Puzzle cube

Like many geeks, I enjoy unique puzzles, especially when the solution is mathematically interesting. (Puzzles with nicely-defined moves / positions / candidate solutions, and which require more thought than dexterity are the best.) I have a small collection of interesting physical puzzles (which might make an interesting article someday.)

A while ago, my wife found a wooden puzzle cube.  Figuring that it was inexpensive, somewhat educational, more or less nontoxic, and might keep me from bothering her for a few hours while she studied for her Pharmacy exams, she bought it for me. (Guys never really do grow up…)

The cube in a solved state.

The premise is pretty simple. Twenty-seven wooden blocks are joined together by elastic thread. At sixteen points in the chain, the thread makes a right angle. When twisted into the right configuration, the blocks can be formed into a 3x3x3 cube. This is more difficult than it seems: there are some four billion possible combinations, most of which seem to be impossible, since the blocks would overlap. At least one solution must work, since the cube was initially in solved form when bought.

I played with the cube for a while, eventually solving it again, and decided it would make an interesting problem for a genetic algorithm.

The cube in an unsolved state.

Two things are needed to make a genetic algorithm (GA) work: a way to express the solution as a bitstream (or string using a fixed alphabet of characters), and a method of evaluating a candidate solution (bitstream or string).  With these two pieces, the genetic operators of crossover and mutation (with possible others added) can be repeatedly applied to a population of solutions. Artificial selection using the fitness function is used to choose the next population.

Since at each point in the cube, four directions are possible, I settled on expressing candidate solutions as strings of characters — either N, S, E, or W.  I arbitrarily chose “North” to represent “up” (positive Y direction) wherever possible and “away” (positive Z direction) when “up” was not possible. Every string of these directions would represent a valid — if not viable — candidate solution. (The distinction is central to how Genetic Algorithms work; each candidate solution, even completely randomly-generated ones, must be valid. That is, it must be a string of the right length, drawn from the acceptable alphabet — in this case, N, S, E, or W. The solution may make no sense at all — with blocks overlapping multiple times and still not fitting into the desired 3x3x3 square — but it will be able to be evaluated, since any possible solution is “gramatically” correct.)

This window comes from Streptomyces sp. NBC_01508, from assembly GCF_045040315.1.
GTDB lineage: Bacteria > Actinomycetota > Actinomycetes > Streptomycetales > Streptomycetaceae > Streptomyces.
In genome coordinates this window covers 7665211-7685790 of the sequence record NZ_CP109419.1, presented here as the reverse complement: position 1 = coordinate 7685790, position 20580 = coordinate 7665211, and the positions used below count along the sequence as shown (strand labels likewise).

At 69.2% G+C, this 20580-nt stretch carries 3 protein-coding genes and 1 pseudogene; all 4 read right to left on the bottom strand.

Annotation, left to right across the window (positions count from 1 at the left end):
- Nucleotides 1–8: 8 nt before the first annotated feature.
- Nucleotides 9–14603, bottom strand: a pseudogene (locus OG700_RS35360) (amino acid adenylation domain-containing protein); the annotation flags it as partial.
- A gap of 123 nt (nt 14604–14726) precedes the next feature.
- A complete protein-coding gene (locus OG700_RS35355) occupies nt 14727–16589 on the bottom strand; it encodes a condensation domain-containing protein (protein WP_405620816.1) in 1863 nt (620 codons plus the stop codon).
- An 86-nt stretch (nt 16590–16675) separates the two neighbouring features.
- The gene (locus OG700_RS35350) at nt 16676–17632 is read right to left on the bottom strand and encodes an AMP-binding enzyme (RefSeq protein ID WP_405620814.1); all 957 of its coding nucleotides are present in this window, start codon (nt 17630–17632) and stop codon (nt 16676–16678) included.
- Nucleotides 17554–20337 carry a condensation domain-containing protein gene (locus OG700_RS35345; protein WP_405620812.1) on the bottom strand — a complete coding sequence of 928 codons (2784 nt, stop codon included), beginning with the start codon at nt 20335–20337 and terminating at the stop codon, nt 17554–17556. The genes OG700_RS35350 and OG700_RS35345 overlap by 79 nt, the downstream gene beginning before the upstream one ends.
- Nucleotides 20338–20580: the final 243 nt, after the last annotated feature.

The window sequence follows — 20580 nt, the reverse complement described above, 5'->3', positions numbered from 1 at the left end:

Candidate solutions are graded on the size of the rectangular prism “bounding box” needed to contain the resulting configuration, with smaller numbers being better. (The ideal 3x3x3 nonoverlapping solution would have a fitness of 27.)  The problem of overlap was handled by penalizing solutions which overlapped — in this case, ten blocks per overlap was chosen as an arbitrary penalty.)

I first wrote a fitness evaluation routine, and tested it on a known-good solution. It returned the expected value of 27, so I set up a naive random-string-generator algorithm which simply tried random strings, keeping the best-so-far solution. It came up with reasonably good guesses in a short amount of time, but took 21.17 hours to come up with an optimal, fitness-27 solution: SNNESESSNWWWSEESN.

The results for a random search. After more than 21 hours, it finally found it...

Next, I tried a genetic algorithm approach. An initial population of sequence strings was generated and evaluated. (The fitness function used was the same as before — the size of the bounding box needed to contain the result, plus ten times the number of overlapping cubes.) The fitness results were used to select individuals to be used to create the next generation. Uniform crossover and uniform random mutation were applied. It took a bit of tweaking to find optimal values (more on that later), but one GA run found a correct solution (although a different solution than the random one: SSNWSWSNNWEESEWSS) in 20.45 seconds (the 40th generation with a population size of 1000). A slightly different run found a third optimal solution — NWSSNNNESSWWNSENW — in 7.16 seconds (14 generations).

Optimal solution found in 14 generations (with population size 1,000). Only 15,000 candidate solutions (out of over four billion) were searched!

Those results represent GA runs where an optimal solution is found, so they’re a bit optimistic. Using the GA settings that I’ve come across so far, I’ve found that the GA tends to either find an optimal solution relatively quickly, or doesn’t find one within quite some time (if ever).

I’m currently working towards characterizing the effects of varying the mutation rate and fitness / selection criteria on the overall probability of the GA finding an optimal solution. For now, though, restarting randomized runs of the GA after a hundred or so generations pass without a solution seems to do the trick; a solution is usually found sometime in the first five or ten minutes — still a speedup of over a hundred times compared to the blind random search procedure.

Myth confirmed: Darwinian evolution does work — at least in silico.




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